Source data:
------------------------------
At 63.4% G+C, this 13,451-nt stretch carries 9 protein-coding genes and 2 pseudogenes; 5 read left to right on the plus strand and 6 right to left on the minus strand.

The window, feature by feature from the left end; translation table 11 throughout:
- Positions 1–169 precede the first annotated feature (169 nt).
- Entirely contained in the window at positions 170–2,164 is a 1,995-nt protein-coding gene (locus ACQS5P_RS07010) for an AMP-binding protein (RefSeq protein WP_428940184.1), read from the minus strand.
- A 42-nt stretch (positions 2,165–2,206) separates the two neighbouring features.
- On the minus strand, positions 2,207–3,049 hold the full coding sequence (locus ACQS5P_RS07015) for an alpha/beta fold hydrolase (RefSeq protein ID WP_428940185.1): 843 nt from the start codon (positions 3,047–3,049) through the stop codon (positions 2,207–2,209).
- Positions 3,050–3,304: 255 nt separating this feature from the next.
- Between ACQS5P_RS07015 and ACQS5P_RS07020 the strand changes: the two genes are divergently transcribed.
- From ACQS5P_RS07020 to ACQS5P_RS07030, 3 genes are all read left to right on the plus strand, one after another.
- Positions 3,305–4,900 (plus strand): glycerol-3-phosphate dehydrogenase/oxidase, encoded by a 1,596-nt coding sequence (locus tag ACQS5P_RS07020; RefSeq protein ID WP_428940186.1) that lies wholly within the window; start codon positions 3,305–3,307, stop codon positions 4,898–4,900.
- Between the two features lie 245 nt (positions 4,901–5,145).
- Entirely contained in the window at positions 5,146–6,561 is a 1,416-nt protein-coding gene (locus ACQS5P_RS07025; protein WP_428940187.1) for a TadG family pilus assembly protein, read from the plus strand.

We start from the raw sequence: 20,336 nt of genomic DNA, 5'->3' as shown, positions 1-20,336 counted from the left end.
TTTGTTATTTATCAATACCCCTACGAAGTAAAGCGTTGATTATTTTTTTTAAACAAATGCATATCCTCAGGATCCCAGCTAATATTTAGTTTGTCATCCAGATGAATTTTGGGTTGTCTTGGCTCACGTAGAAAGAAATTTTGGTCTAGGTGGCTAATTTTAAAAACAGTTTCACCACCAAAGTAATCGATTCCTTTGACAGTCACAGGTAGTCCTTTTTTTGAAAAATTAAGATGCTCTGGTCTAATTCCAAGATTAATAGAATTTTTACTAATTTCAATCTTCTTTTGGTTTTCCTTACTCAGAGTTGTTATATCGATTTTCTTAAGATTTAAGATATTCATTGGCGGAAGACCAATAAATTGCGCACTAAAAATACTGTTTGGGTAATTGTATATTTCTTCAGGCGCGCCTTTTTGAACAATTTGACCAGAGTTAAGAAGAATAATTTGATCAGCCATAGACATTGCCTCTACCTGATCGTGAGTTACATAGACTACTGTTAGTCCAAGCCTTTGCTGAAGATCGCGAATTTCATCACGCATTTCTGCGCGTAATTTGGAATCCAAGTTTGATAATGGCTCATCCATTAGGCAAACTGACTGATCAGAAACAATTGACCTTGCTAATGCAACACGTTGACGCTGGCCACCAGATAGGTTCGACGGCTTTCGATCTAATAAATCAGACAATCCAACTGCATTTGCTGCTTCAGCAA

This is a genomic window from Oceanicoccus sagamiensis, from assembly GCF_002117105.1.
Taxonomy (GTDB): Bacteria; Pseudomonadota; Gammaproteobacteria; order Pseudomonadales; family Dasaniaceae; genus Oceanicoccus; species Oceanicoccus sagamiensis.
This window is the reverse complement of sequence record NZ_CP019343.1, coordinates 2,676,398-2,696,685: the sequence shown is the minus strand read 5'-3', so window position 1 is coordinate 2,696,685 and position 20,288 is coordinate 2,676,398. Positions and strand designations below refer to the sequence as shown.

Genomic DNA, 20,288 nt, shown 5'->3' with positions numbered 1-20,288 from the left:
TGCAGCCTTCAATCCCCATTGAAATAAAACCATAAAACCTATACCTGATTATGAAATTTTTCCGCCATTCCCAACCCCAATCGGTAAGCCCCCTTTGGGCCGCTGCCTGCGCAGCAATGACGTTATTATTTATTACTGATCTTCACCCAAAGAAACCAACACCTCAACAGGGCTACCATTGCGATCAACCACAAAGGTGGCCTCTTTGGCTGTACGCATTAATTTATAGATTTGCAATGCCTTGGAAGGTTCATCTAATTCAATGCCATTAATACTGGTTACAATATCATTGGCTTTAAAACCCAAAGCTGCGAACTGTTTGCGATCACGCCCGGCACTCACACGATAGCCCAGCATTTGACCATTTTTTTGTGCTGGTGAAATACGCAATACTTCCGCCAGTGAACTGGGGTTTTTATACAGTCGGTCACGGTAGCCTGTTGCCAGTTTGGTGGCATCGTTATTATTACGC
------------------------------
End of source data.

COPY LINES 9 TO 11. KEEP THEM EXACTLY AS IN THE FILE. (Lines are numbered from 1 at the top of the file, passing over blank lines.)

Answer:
- From ACQS5P_RS07020 to ACQS5P_RS07030, 3 genes are all read left to right on the plus strand, one after another.
- Positions 3,305–4,900 (plus strand): glycerol-3-phosphate dehydrogenase/oxidase, encoded by a 1,596-nt coding sequence (locus tag ACQS5P_RS07020; RefSeq protein ID WP_428940186.1) that lies wholly within the window; start codon positions 3,305–3,307, stop codon positions 4,898–4,900.
- Between the two features lie 245 nt (positions 4,901–5,145).